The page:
North Korea on Friday proposed holding joint events in South Korea to mark this month’s anniversary of the historic, first inter-Korea summit in 2000, a South Korean Unification Ministry official said.
The proposal was made during a high-level meeting between the two countries held after a surprise summit between their leaders last weekend, as North Korean and U.S. officials scramble to revive a once-canceled summit between their leaders.
Friday’s inter-Korea meeting, itself rescheduled after the North abruptly postponed it in mid-May, follows up on a series of agreements reached at a summit between the leaders of the two countries in late April.
The meeting began in the morning at the Peace House, a building in the southern side of the border village of Panmunjeom in the Demilitarized Zone dividing the two Koreas.
“I believe that there is no problem that we cannot solve together if we deal with it based on trust, respect and understanding of the other side, which is the basic mindset that South and North Korea both agree to,” said Unification Minister Cho Myoung Gyon, the South’s chief delegate, at the start of the talks, according to a South Korean joint press corps.
(Cho Myoung Gyon,right, of South Korea and Ri Son Gwon of the North)
Ri Son Gwon, head of the Committee for the Peaceful Reunification of the Fatherland and the North’s delegation chief, compared inter-Korean ties to “a cart that runs toward peace, prosperity and unification,” adding that the driving force behind the cart is mutual trust and respect, according to the media corps.
Other participants in the talks included vice ministers of transport and culture from the South, and vice ministers of railroad and sports from the North.
Their inclusion has led to expectations that the officials will discuss following up on the agreements made at the April 27 summit and take practical steps toward connecting and modernizing railways, and to jointly participate in the Asian Games in Jakarta, this summer.
During the morning session, officials from the two sides exchanged ideas on schedules for talks on each topic, with no big differences between them emerging during the exchanges, according to the ministry official.
The talks are expected to continue in the afternoon.
The North Korean proposal for joint events in the South relates to the summit between then North Korean leader Kim Jong Il and then South Korean President Kim Dae Jung in Pyongyang on June 13-15, 2000. The leaders issued a joint declaration on the last day of the summit.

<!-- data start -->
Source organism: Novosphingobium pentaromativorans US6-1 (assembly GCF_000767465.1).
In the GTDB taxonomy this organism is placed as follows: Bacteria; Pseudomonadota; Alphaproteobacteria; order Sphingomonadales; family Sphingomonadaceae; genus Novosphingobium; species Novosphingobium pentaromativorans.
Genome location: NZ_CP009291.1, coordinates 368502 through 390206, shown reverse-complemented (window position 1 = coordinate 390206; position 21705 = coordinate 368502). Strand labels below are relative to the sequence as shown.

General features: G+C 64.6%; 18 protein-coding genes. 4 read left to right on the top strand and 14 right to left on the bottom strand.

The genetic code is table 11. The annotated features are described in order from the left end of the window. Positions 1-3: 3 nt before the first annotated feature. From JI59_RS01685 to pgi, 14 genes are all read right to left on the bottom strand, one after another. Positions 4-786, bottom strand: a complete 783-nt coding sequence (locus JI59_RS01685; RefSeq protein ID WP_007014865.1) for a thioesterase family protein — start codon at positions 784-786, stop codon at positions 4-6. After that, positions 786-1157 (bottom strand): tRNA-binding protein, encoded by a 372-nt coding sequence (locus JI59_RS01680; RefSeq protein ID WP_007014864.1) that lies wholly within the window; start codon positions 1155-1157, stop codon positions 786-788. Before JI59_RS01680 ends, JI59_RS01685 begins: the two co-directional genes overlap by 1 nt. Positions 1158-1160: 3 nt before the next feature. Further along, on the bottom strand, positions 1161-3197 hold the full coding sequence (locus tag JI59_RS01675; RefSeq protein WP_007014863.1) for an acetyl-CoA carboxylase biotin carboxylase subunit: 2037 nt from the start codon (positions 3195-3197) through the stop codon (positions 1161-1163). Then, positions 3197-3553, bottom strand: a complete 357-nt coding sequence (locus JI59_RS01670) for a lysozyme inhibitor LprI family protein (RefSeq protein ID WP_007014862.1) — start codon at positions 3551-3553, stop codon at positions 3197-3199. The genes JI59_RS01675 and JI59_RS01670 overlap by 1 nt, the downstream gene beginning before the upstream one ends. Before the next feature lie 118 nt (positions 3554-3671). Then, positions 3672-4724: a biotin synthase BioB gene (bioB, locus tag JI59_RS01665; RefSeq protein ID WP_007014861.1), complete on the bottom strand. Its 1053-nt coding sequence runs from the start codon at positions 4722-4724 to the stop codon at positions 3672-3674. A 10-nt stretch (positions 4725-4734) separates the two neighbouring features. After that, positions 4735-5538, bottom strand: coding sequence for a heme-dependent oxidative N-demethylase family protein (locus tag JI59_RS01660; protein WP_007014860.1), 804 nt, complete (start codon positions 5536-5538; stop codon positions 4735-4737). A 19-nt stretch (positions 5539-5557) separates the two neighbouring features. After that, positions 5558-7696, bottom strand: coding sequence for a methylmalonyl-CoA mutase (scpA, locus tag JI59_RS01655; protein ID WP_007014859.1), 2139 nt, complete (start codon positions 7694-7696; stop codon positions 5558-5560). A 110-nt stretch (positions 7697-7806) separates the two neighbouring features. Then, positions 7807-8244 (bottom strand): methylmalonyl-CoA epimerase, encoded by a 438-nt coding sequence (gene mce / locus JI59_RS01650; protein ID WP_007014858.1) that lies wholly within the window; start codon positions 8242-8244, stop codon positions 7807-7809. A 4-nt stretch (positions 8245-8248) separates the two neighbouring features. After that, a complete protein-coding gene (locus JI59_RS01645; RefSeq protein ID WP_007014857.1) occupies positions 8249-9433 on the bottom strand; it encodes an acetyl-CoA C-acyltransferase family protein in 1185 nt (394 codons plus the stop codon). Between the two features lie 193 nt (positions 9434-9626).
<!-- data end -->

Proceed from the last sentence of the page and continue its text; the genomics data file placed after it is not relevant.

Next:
The North put off the inter-Korean meeting indefinitely on May 16, the day it was scheduled to be held, citing a U.S.-South Korean joint air exercise under way at the time.
(The Peace House in Panmunjeom)
But when South Korean President Moon Jae In and North Korean leader Kim Jong Un met at Panmunjeom last Saturday for the second time in a month, they agreed to hold the meeting on Friday.
Saturday’s summit was held shortly after U.S. President Donald Trump, citing the North’s “open hostility,” canceled his planned summit with Kim but then quickly revived hopes of holding it as originally scheduled on June 12 in Singapore.
The South’s Unification Ministry said earlier this week that at the high-level inter-Korean meeting, both sides would discuss ways to implement in a swift manner the Panmunjeom Declaration, which was issued at the April 27 summit between Moon and Kim.
Besides calling for the “complete” denuclearization of the Korean Peninsula and efforts to declare a formal end to the 1950-1953 Korean War, the two leaders also agreed in the declaration to hold military talks “at the rank of general” and a reunion of families separated by the war, on or around Aug. 15.
But it remains unclear whether such a reunion can be arranged, given that North Korea has recently made fresh demands for the return of women who escaped to the South from a North Korean government-run restaurant in China in 2016, suggesting that their return would be a precondition for it.